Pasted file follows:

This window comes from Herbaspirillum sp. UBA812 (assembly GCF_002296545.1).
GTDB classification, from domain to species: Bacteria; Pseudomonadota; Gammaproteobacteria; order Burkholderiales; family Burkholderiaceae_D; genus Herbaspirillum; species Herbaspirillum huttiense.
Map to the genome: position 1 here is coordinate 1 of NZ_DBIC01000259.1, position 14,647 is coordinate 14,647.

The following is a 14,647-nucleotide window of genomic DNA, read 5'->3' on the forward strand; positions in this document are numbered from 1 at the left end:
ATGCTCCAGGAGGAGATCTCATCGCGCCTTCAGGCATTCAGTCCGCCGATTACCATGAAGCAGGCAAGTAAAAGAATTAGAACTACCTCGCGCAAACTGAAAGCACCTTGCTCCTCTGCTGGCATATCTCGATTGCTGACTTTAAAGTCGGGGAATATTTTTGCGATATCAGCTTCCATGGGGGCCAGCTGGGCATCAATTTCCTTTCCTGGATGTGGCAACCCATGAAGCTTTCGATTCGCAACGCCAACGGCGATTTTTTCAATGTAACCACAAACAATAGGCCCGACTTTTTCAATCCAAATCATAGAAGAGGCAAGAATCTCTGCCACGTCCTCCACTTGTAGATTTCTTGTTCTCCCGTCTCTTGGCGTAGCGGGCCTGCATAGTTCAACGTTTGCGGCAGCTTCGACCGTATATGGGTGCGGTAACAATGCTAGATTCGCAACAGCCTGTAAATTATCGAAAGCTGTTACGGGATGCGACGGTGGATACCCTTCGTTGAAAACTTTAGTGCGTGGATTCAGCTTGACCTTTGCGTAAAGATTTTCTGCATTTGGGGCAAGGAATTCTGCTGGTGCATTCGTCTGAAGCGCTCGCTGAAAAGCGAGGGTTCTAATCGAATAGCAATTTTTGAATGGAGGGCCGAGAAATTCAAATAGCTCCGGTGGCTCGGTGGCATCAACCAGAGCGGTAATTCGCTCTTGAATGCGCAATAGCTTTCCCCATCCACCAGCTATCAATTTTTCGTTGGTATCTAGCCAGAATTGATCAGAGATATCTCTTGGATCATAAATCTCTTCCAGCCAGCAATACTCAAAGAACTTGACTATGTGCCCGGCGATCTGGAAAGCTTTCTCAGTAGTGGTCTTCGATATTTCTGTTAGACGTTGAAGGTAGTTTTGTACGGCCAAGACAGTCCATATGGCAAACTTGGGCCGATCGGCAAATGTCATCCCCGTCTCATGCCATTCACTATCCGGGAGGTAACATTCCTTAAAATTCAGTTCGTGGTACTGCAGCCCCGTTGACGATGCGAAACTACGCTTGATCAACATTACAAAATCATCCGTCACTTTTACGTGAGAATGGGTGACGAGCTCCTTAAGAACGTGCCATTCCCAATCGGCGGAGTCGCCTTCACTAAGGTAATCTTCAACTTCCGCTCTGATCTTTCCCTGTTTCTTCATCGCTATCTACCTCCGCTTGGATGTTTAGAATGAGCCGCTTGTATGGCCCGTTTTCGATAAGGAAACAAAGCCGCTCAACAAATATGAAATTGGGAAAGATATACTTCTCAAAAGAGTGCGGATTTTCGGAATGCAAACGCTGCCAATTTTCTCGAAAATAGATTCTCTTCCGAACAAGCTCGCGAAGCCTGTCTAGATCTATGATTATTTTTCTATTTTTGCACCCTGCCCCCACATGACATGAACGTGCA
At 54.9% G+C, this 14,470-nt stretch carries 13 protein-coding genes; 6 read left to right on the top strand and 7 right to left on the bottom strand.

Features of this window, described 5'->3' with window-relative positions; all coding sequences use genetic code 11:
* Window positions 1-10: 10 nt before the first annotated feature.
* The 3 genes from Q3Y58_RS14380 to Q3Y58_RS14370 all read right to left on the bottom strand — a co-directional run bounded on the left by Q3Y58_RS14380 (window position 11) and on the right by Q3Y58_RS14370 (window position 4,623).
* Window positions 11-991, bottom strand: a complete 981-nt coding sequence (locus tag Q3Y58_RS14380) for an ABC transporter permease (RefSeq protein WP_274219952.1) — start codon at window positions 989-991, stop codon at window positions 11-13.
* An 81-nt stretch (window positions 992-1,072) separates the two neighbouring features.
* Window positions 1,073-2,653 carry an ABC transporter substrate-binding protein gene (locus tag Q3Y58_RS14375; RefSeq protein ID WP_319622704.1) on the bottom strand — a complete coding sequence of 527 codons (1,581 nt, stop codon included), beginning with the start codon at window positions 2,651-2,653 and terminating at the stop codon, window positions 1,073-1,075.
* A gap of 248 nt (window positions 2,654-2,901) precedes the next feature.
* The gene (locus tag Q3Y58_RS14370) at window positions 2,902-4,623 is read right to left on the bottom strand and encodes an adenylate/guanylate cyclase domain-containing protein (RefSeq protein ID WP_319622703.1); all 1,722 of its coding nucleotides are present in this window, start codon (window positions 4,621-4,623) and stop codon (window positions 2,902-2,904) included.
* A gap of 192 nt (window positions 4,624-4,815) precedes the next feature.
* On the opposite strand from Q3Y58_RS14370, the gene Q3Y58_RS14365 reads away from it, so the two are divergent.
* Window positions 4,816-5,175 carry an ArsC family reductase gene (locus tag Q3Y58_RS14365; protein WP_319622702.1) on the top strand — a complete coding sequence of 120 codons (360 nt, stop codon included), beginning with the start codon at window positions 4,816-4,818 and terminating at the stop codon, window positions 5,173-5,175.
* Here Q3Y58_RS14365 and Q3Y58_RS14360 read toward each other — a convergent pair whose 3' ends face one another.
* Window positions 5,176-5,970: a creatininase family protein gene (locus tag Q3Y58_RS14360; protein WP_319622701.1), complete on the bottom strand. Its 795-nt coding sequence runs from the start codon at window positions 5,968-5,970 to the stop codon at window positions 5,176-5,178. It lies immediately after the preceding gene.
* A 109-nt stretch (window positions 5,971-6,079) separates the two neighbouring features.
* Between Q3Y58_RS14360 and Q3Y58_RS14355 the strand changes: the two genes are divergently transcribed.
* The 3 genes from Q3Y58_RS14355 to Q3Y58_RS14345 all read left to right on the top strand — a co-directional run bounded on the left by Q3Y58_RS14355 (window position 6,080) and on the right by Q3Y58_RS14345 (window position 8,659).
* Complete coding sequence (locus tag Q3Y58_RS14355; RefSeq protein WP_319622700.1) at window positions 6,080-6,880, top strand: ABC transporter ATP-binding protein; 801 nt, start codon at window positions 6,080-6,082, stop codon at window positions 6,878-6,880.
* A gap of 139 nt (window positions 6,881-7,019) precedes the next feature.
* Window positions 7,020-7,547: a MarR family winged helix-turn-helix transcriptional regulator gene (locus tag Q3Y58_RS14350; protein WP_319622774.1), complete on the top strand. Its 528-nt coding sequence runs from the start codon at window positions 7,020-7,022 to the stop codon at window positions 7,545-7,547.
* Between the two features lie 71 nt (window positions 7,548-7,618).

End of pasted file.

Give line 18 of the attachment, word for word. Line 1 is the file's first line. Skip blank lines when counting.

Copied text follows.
* Here Q3Y58_RS14365 and Q3Y58_RS14360 read toward each other — a convergent pair whose 3' ends face one another.